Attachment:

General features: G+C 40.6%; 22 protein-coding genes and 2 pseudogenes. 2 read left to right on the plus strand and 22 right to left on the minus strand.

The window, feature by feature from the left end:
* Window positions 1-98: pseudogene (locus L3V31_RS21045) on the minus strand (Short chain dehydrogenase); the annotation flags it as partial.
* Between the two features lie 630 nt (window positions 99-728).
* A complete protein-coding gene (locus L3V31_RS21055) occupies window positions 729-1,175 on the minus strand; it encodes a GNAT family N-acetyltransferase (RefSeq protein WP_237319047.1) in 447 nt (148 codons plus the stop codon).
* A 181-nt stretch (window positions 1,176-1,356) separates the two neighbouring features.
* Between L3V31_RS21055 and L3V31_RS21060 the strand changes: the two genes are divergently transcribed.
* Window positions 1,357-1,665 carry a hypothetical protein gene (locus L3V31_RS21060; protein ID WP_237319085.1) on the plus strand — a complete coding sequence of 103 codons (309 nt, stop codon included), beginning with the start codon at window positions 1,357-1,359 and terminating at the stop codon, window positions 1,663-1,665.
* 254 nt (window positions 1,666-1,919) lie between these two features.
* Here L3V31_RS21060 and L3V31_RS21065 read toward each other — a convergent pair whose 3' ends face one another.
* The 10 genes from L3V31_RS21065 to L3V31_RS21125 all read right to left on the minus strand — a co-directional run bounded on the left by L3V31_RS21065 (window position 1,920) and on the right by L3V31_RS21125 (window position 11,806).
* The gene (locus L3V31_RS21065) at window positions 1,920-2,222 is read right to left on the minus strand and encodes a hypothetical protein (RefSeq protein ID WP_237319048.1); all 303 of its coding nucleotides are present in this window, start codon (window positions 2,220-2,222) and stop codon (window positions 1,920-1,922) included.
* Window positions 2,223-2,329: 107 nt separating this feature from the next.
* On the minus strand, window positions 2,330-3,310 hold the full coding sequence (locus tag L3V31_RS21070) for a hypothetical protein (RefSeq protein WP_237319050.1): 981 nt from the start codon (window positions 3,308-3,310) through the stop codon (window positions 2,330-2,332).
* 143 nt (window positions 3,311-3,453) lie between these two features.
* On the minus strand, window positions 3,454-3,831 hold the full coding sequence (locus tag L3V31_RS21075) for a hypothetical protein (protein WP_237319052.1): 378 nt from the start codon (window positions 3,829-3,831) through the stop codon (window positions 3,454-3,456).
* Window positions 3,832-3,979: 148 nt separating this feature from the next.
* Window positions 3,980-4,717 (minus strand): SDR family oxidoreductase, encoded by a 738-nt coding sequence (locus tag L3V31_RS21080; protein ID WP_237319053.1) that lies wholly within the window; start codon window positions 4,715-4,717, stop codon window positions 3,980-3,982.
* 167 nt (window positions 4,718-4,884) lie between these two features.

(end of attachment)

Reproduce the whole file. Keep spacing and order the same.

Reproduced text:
General features: G+C 40.6%; 22 protein-coding genes and 2 pseudogenes. 2 read left to right on the plus strand and 22 right to left on the minus strand.

The window, feature by feature from the left end:
* Window positions 1-98: pseudogene (locus L3V31_RS21045) on the minus strand (Short chain dehydrogenase); the annotation flags it as partial.
* Between the two features lie 630 nt (window positions 99-728).
* A complete protein-coding gene (locus L3V31_RS21055) occupies window positions 729-1,175 on the minus strand; it encodes a GNAT family N-acetyltransferase (RefSeq protein WP_237319047.1) in 447 nt (148 codons plus the stop codon).
* A 181-nt stretch (window positions 1,176-1,356) separates the two neighbouring features.
* Between L3V31_RS21055 and L3V31_RS21060 the strand changes: the two genes are divergently transcribed.
* Window positions 1,357-1,665 carry a hypothetical protein gene (locus L3V31_RS21060; protein ID WP_237319085.1) on the plus strand — a complete coding sequence of 103 codons (309 nt, stop codon included), beginning with the start codon at window positions 1,357-1,359 and terminating at the stop codon, window positions 1,663-1,665.
* 254 nt (window positions 1,666-1,919) lie between these two features.
* Here L3V31_RS21060 and L3V31_RS21065 read toward each other — a convergent pair whose 3' ends face one another.
* The 10 genes from L3V31_RS21065 to L3V31_RS21125 all read right to left on the minus strand — a co-directional run bounded on the left by L3V31_RS21065 (window position 1,920) and on the right by L3V31_RS21125 (window position 11,806).
* The gene (locus L3V31_RS21065) at window positions 1,920-2,222 is read right to left on the minus strand and encodes a hypothetical protein (RefSeq protein ID WP_237319048.1); all 303 of its coding nucleotides are present in this window, start codon (window positions 2,220-2,222) and stop codon (window positions 1,920-1,922) included.
* Window positions 2,223-2,329: 107 nt separating this feature from the next.
* On the minus strand, window positions 2,330-3,310 hold the full coding sequence (locus tag L3V31_RS21070) for a hypothetical protein (RefSeq protein WP_237319050.1): 981 nt from the start codon (window positions 3,308-3,310) through the stop codon (window positions 2,330-2,332).
* 143 nt (window positions 3,311-3,453) lie between these two features.
* On the minus strand, window positions 3,454-3,831 hold the full coding sequence (locus tag L3V31_RS21075) for a hypothetical protein (protein WP_237319052.1): 378 nt from the start codon (window positions 3,829-3,831) through the stop codon (window positions 3,454-3,456).
* Window positions 3,832-3,979: 148 nt separating this feature from the next.
* Window positions 3,980-4,717 (minus strand): SDR family oxidoreductase, encoded by a 738-nt coding sequence (locus tag L3V31_RS21080; protein ID WP_237319053.1) that lies wholly within the window; start codon window positions 4,715-4,717, stop codon window positions 3,980-3,982.
* 167 nt (window positions 4,718-4,884) lie between these two features.